I decided to move all of my home directory “dot clutter” to use $XDG_CONFIG_HOME (.config) rather than just dumping everything into the home directory. XDG directories are a way for a user to specify where configuration files exist on the system.

I searched the man pages of the apps and programs I use and checked to see if they supported this feature. A lot did, but many do not. Here is the best resource I found for XDG and what level of support most apps have for the standard.

The main programs I was concerned with fixing were:

  1. shells (bash & zsh)
  2. vim
  3. git
  4. terminals (iterm2, alacritty, kitty)
  5. tmux

Given the preference, if a program does support the XDG specification, I’d use it going forward.

Most apps were straightforward. The hardest to move was zsh (I stopped using bash long ago anyway). Zsh only has partial XDG support; to use XDG with zsh, you have to “bootstrap” it with the .zshenv file. This file resides in your normal home directory and tells zsh how to find the rest of its normal configuration files. My .zshenv file looks like this:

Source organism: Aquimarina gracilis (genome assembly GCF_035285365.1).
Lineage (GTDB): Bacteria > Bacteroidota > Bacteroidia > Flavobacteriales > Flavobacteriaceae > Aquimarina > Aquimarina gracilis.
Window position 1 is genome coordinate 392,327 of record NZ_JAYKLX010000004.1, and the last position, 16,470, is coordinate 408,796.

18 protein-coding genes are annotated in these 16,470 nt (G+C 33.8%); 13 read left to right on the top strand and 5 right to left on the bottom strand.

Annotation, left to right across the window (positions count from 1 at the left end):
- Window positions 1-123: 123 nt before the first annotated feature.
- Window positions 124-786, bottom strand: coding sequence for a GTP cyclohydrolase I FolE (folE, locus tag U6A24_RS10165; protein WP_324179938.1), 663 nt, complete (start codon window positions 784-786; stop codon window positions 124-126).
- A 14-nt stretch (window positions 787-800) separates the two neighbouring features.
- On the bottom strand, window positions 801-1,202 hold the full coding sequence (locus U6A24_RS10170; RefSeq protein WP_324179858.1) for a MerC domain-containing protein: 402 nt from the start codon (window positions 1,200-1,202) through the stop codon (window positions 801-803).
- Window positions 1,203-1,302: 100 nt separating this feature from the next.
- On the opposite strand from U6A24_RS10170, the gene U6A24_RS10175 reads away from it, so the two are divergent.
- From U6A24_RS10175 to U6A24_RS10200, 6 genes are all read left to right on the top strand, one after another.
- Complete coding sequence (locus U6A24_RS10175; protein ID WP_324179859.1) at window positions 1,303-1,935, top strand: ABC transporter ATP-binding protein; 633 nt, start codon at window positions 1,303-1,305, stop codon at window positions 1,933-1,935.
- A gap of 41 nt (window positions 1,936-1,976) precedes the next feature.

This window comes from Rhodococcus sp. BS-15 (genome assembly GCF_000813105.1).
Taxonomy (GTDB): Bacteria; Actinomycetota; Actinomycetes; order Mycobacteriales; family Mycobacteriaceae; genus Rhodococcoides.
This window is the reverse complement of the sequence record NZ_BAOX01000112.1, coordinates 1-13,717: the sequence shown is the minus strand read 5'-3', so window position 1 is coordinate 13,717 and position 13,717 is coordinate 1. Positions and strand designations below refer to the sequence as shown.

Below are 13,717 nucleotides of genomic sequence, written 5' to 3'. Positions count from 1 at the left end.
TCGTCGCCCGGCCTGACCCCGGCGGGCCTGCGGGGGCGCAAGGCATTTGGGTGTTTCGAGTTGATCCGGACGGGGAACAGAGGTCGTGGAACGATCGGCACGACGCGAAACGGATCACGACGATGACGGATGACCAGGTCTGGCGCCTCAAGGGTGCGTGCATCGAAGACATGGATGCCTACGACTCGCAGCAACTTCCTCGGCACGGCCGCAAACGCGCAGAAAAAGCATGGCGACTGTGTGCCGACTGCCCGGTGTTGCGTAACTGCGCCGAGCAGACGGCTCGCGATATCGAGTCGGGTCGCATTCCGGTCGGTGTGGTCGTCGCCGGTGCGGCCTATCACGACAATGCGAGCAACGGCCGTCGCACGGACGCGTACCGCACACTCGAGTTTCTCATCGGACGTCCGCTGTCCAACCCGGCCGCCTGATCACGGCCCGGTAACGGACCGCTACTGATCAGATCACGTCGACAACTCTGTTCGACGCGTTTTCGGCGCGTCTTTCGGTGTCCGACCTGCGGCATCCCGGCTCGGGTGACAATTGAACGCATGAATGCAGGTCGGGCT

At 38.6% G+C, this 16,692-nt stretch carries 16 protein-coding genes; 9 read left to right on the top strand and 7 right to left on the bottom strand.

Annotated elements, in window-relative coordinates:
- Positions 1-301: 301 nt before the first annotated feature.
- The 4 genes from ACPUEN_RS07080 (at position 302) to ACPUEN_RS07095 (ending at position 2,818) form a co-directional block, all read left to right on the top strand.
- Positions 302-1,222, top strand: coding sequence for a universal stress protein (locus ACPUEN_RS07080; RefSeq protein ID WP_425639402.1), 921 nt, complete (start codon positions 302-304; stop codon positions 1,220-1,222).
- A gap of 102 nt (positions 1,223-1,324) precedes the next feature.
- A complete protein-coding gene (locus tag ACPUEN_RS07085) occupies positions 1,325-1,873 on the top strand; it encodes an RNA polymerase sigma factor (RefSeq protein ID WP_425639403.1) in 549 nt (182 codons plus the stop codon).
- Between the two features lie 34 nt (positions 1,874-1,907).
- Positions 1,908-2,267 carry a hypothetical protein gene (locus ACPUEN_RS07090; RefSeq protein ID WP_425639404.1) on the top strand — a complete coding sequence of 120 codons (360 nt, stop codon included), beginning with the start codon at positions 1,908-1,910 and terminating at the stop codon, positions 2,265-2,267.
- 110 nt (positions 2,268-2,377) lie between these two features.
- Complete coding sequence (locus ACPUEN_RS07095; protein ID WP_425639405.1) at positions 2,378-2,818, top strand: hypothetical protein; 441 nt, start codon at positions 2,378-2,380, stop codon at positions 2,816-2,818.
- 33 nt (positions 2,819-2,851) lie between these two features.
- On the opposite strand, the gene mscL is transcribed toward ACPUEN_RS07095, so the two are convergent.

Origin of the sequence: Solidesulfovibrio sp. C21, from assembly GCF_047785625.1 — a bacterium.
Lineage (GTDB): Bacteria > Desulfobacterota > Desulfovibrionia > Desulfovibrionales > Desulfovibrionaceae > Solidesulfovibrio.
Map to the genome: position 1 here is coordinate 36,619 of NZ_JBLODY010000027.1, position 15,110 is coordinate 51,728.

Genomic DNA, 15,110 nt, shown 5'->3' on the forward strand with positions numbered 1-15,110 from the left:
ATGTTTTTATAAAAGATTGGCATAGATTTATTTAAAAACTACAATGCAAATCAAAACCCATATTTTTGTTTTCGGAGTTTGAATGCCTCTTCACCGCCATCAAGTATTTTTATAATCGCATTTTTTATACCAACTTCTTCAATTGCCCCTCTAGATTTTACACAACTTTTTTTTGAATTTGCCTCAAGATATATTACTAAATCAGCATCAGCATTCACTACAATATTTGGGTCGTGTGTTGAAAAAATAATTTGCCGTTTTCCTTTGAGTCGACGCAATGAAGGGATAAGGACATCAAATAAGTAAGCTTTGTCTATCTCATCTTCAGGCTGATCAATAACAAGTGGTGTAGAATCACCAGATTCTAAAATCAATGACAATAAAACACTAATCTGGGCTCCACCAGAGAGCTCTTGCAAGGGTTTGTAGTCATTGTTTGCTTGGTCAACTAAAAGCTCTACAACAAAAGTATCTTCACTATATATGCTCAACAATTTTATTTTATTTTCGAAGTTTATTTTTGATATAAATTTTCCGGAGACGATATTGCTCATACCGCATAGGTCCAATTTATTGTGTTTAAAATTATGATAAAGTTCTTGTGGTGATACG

# this is the bare bones setup to move everything to XDG dir

# Other XDG paths
export XDG_DATA_HOME=${XDG_DATA_HOME:="$HOME/.local/share"}

# Default Apps
export EDITOR="nvim"
export VISUAL="code -n"
export TERMINAL="iterm"
export BROWSER="safari"
export PAGER="less"

The important part is defining ZDOTDIR, which is where your .zshrc and other zsh config files reside.

Additionally, I define the $XDG_DATA_HOME, $XDG_CACHE_HOME, and $XDG_CONFIG_HOME but using their defaults. This is mainly for my own reference, so I don’t have to look them up lest I forget.

Lastly, I define standard variables used by the system such as my editors, pagers, etc. This is optional but I find it handy in many situations.

You can see all of this in action in my dotfiles repo on GitHub.